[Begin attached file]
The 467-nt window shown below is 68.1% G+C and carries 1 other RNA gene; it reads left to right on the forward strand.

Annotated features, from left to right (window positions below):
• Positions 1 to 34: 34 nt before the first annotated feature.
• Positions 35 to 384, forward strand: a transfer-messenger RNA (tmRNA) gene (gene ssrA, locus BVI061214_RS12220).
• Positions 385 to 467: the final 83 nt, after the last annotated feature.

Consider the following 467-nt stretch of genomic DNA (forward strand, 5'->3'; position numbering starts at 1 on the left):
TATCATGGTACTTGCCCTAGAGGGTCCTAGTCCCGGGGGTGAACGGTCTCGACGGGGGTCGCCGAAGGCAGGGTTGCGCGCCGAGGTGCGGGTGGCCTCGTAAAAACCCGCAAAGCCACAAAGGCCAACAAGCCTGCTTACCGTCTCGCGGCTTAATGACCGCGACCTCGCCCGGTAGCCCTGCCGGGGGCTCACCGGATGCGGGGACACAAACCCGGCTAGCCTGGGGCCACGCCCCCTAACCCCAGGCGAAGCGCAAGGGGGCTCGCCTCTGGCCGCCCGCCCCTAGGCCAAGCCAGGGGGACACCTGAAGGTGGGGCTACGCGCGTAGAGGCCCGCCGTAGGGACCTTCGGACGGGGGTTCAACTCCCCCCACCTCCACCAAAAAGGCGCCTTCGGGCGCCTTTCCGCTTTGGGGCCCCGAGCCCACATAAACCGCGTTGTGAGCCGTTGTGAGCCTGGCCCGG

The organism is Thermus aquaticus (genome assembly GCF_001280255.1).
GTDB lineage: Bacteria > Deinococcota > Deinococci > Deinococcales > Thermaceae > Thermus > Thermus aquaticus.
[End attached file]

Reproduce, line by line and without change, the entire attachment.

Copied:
The 467-nt window shown below is 68.1% G+C and carries 1 other RNA gene; it reads left to right on the forward strand.

Annotated features, from left to right (window positions below):
• Positions 1 to 34: 34 nt before the first annotated feature.
• Positions 35 to 384, forward strand: a transfer-messenger RNA (tmRNA) gene (gene ssrA, locus BVI061214_RS12220).
• Positions 385 to 467: the final 83 nt, after the last annotated feature.

Consider the following 467-nt stretch of genomic DNA (forward strand, 5'->3'; position numbering starts at 1 on the left):
TATCATGGTACTTGCCCTAGAGGGTCCTAGTCCCGGGGGTGAACGGTCTCGACGGGGGTCGCCGAAGGCAGGGTTGCGCGCCGAGGTGCGGGTGGCCTCGTAAAAACCCGCAAAGCCACAAAGGCCAACAAGCCTGCTTACCGTCTCGCGGCTTAATGACCGCGACCTCGCCCGGTAGCCCTGCCGGGGGCTCACCGGATGCGGGGACACAAACCCGGCTAGCCTGGGGCCACGCCCCCTAACCCCAGGCGAAGCGCAAGGGGGCTCGCCTCTGGCCGCCCGCCCCTAGGCCAAGCCAGGGGGACACCTGAAGGTGGGGCTACGCGCGTAGAGGCCCGCCGTAGGGACCTTCGGACGGGGGTTCAACTCCCCCCACCTCCACCAAAAAGGCGCCTTCGGGCGCCTTTCCGCTTTGGGGCCCCGAGCCCACATAAACCGCGTTGTGAGCCGTTGTGAGCCTGGCCCGG

The organism is Thermus aquaticus (genome assembly GCF_001280255.1).
GTDB lineage: Bacteria > Deinococcota > Deinococci > Deinococcales > Thermaceae > Thermus > Thermus aquaticus.